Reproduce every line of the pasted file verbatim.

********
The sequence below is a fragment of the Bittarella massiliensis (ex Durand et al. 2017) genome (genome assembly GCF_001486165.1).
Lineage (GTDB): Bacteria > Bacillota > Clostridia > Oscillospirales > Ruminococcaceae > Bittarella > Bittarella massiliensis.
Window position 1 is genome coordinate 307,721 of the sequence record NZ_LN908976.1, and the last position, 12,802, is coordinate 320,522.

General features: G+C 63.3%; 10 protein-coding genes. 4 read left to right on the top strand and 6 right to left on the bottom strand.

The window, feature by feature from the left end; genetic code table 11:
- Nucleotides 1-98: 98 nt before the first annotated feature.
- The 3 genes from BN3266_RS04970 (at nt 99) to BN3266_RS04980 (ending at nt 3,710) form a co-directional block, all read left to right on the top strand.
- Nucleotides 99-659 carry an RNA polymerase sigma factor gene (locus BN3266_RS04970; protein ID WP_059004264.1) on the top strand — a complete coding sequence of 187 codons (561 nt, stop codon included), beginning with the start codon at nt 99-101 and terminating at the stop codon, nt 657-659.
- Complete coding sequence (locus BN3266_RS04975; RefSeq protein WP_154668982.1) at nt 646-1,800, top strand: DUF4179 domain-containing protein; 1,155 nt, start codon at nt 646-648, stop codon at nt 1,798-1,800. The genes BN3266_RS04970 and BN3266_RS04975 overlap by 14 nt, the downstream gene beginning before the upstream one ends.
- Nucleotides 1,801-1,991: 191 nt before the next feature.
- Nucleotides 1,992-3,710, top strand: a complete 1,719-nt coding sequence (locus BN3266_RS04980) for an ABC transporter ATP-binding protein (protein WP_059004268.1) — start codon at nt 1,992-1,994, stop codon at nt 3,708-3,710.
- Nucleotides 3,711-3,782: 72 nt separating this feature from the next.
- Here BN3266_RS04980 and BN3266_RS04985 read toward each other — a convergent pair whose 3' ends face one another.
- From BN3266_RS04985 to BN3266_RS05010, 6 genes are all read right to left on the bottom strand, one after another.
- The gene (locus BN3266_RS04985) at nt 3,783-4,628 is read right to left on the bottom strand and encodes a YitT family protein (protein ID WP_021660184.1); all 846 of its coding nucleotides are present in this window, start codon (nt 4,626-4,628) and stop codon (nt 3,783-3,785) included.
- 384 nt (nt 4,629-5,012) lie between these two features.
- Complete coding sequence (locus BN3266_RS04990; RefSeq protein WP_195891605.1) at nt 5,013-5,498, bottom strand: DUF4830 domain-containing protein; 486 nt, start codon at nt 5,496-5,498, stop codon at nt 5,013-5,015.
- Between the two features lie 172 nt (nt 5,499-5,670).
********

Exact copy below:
The sequence below is a fragment of the Bittarella massiliensis (ex Durand et al. 2017) genome (genome assembly GCF_001486165.1).
Lineage (GTDB): Bacteria > Bacillota > Clostridia > Oscillospirales > Ruminococcaceae > Bittarella > Bittarella massiliensis.
Window position 1 is genome coordinate 307,721 of the sequence record NZ_LN908976.1, and the last position, 12,802, is coordinate 320,522.

General features: G+C 63.3%; 10 protein-coding genes. 4 read left to right on the top strand and 6 right to left on the bottom strand.

The window, feature by feature from the left end; genetic code table 11:
- Nucleotides 1-98: 98 nt before the first annotated feature.
- The 3 genes from BN3266_RS04970 (at nt 99) to BN3266_RS04980 (ending at nt 3,710) form a co-directional block, all read left to right on the top strand.
- Nucleotides 99-659 carry an RNA polymerase sigma factor gene (locus BN3266_RS04970; protein ID WP_059004264.1) on the top strand — a complete coding sequence of 187 codons (561 nt, stop codon included), beginning with the start codon at nt 99-101 and terminating at the stop codon, nt 657-659.
- Complete coding sequence (locus BN3266_RS04975; RefSeq protein WP_154668982.1) at nt 646-1,800, top strand: DUF4179 domain-containing protein; 1,155 nt, start codon at nt 646-648, stop codon at nt 1,798-1,800. The genes BN3266_RS04970 and BN3266_RS04975 overlap by 14 nt, the downstream gene beginning before the upstream one ends.
- Nucleotides 1,801-1,991: 191 nt before the next feature.
- Nucleotides 1,992-3,710, top strand: a complete 1,719-nt coding sequence (locus BN3266_RS04980) for an ABC transporter ATP-binding protein (protein WP_059004268.1) — start codon at nt 1,992-1,994, stop codon at nt 3,708-3,710.
- Nucleotides 3,711-3,782: 72 nt separating this feature from the next.
- Here BN3266_RS04980 and BN3266_RS04985 read toward each other — a convergent pair whose 3' ends face one another.
- From BN3266_RS04985 to BN3266_RS05010, 6 genes are all read right to left on the bottom strand, one after another.
- The gene (locus BN3266_RS04985) at nt 3,783-4,628 is read right to left on the bottom strand and encodes a YitT family protein (protein ID WP_021660184.1); all 846 of its coding nucleotides are present in this window, start codon (nt 4,626-4,628) and stop codon (nt 3,783-3,785) included.
- 384 nt (nt 4,629-5,012) lie between these two features.
- Complete coding sequence (locus BN3266_RS04990; RefSeq protein WP_195891605.1) at nt 5,013-5,498, bottom strand: DUF4830 domain-containing protein; 486 nt, start codon at nt 5,496-5,498, stop codon at nt 5,013-5,015.
- Between the two features lie 172 nt (nt 5,499-5,670).